We will not include the entire text of the agreement, which is quite lengthy. However, we have selected those articles which are of particular importance in shedding light upon the constitutional significance of the Islamic community and its newly founded state in Medina. What follows is a list of these articles presented in the order in which they appear in the original text:
One: The Muslims of Quraysh and Yathrib [Medina], and those who have followed them and fought together with them, are a single nation.
Two: All of these Muslims, regardless of their tribes of origin, shall retain their prior rights and commitments with respect to the payment and exaction of blood money, and they shall ransom their prisoner of wars in a manner which demonstrates a spirit of justice and equity among believers.
Three: The believers will be certain to provide anyone among them who is burdened with debts and who has many dependents with the ransom or blood money (which he is unable to pay).
Four: Those believers who hold God in awe shall stand opposed to anyone among them who commits an outrage or an injustice, or who seeks to obtain advantage for himself through wrongdoing, iniquity, aggression, or corruption among the believers; they shall stand opposed to such a person even if he is one of their own offspring.
Five: No believer shall slay another believer on behalf of an unbeliever, nor shall he support any unbeliever against a believer.
Six: The peace agreements at which believers arrive shall apply to all of them without exception; if fighting is taking place for the sake of God and His religion, no believer shall conclude peace with the enemy without all other believers being included on an equal, fair basis.
Seven: God’s covenant of protection applies to all believers, from the least to the greatest, and the believers are, likewise, protectors and allies of one another.
Eight: It shall be unlawful for any believer who has acknowledged the validity of this agreement and who believes in God and the Last Day to support, protect, or provide lodging to a criminal; anyone who does so shall be under God’s curse and suffer His wrath on the Day of Judgement, with nothing to mitigate his guilt.
Nine: The Jews shall be responsible for their own expenses if they go to war (on their own) for any reason.
Ten: The Jews of Banī ‘Awf shall be considered a separate nation alongside that of the believers, with the Jews having their religion, and the Muslims theirs. Moreover, if anyone is guilty fo some crime or injustice, only the offender and his family shall perish.
Eleven: The Jews are responsible for their own upkeep, and the Muslims for theirs. However, they shall be committed to supporting one another should anyone wage war on those who have entered into this agreement.
Twelve: Should the parties to this agreement encounter any conflict or disagreement as a consequence of which they fear that their unity will be threatened, then the conflict shall be brought before God Almighty and Muhammad, the Messenger of God (صلى الله عليه وسلم).
Thirteen: Whoever leaves Medina and whoever stays therein shall be safe, except for those who committed some crime or injustice.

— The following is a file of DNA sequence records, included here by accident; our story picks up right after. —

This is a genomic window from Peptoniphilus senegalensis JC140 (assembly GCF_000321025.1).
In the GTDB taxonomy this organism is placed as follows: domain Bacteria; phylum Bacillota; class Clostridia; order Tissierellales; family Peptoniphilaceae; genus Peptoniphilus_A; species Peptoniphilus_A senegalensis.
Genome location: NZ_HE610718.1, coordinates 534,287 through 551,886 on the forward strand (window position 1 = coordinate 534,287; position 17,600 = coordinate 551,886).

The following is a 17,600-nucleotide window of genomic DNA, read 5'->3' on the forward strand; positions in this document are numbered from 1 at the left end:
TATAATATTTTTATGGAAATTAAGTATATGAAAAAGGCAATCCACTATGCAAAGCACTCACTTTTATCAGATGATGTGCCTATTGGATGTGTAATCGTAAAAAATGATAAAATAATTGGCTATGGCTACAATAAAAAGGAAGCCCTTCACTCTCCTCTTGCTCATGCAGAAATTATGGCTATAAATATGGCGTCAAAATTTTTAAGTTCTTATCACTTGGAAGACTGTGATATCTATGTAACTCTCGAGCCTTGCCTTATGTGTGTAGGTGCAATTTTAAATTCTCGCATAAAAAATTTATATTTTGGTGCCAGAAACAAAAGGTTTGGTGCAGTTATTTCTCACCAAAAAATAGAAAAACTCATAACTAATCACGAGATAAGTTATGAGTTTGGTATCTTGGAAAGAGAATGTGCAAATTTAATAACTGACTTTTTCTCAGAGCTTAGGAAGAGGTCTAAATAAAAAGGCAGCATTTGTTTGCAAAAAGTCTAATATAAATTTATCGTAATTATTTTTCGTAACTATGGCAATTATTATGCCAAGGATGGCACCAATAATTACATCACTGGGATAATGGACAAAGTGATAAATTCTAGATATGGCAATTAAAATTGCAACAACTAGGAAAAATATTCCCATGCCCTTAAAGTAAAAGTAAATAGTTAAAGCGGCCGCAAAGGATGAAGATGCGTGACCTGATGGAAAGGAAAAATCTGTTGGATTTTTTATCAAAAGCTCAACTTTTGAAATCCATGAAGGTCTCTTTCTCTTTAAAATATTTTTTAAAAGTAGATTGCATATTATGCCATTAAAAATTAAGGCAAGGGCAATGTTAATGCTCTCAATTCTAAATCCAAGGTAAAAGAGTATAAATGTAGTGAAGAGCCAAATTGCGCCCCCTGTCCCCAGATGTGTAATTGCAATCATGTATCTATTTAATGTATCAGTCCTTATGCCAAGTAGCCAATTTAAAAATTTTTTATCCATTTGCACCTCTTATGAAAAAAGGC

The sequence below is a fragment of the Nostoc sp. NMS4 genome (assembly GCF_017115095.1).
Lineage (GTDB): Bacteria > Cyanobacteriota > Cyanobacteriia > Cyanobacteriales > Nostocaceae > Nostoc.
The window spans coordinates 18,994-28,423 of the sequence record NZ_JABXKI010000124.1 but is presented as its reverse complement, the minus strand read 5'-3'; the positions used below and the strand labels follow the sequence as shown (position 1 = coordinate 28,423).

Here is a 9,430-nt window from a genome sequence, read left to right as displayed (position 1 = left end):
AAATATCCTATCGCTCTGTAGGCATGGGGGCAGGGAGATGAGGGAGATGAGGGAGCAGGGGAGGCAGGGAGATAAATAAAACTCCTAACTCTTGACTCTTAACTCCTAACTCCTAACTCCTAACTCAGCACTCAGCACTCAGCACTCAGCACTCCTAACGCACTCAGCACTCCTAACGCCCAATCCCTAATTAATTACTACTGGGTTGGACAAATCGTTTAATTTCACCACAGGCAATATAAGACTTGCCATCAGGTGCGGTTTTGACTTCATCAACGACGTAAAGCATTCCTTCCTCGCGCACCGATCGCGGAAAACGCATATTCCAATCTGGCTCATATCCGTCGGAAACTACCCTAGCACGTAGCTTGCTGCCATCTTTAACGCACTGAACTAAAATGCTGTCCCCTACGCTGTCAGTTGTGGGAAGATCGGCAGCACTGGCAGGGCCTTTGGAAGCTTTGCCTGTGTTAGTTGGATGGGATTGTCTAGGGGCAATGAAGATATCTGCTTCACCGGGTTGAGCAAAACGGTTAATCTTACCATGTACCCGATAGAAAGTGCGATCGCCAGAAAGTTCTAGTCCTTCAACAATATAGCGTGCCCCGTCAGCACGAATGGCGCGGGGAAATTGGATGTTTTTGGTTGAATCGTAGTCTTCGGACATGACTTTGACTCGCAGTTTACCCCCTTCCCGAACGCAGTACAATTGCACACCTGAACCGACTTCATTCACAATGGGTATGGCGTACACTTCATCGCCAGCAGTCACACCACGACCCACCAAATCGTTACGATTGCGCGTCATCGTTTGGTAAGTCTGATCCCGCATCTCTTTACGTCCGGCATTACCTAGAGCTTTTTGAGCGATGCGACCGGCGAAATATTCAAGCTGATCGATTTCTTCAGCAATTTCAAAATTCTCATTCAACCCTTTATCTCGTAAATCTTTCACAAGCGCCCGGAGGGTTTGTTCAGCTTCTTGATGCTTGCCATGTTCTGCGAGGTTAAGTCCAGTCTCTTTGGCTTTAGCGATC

Fourteen: God Almighty is the Source of all truth and righteousness contained in this agreement, and He is the protector of all who are righteous and fear Him…
This constitution which the Messenger of God (صلى الله عليه وسلم) laid down by inspiration from his Lord, and which he dictated to his Companions, he (صلى الله عليه وسلم) then made the agreed-upon basis for relations among the Muslims and between the Muslims and their Jewish neighbours. Moreover, this provides clear evidence that from its earliest inception, the Islamic community was based upon comprehensive constitutional foundations, and that similarly, the Islamic state consisted, from the very start, of all the constitutional and administrative components which a state might require. These components form an essential foundation for the application of the rulings of Islamic law in society, since, as a whole, this law is based on the notion of the unity of the Islamic nation and on all organisational provisions with relevance thereto. There is no substructure upon which the rule of Islam and its relevant laws can be based unless the constitutional organisation established by the Prophet (صلى الله عليه وسلم) is, at the same time, part of the legal rulings of Islam itself.
Such considerations belie the arguments put forth by those who allege that Islam is nothing but a religion between the individual and his Lord which has nothing to do with the components of a state or a constitutional organisation. Such claims are an old trick, one to which the opponents of Islam and the chattels of Western imperialism resorted in the hope of circumscribing Islam lest it do its work in the various Islamic societies or gain sufficient power and influence to gain control over other corrupted societies. After all, the only means to achieve this aim is to ensure that Islam is not a state, but a religion characterised by abstract rites of worship rather than legislation and ordinances. Hence, although Islam is, in fact, both a religion and state, it must be turned into an entity incapable of fulfilling the latter function, even if the only way to do so is through lies and distortions. However, unfortunately for such foes of Islam, this ruse was soon foiled, and talk of it came to be viewed as unveiled, malicious nonsense.
[Shaykh Dr. Muhammad Sa‘id Ramadan al-Bouti (r), فقه السيرة النبوية مع موجز لتاريخ الخلافة الراشدة (Fiqh al-Sīrah al-Nabawīyyah ma‘a Mūjaz li Tārīkh al-Khilāfah al-Rāshidah), English Translation: The Jurisprudence of the Prophetic Biography & A Brief History of the Orthodox Caliphate, Dar al-Fikr, Damascus, 2006, pp. 301-304]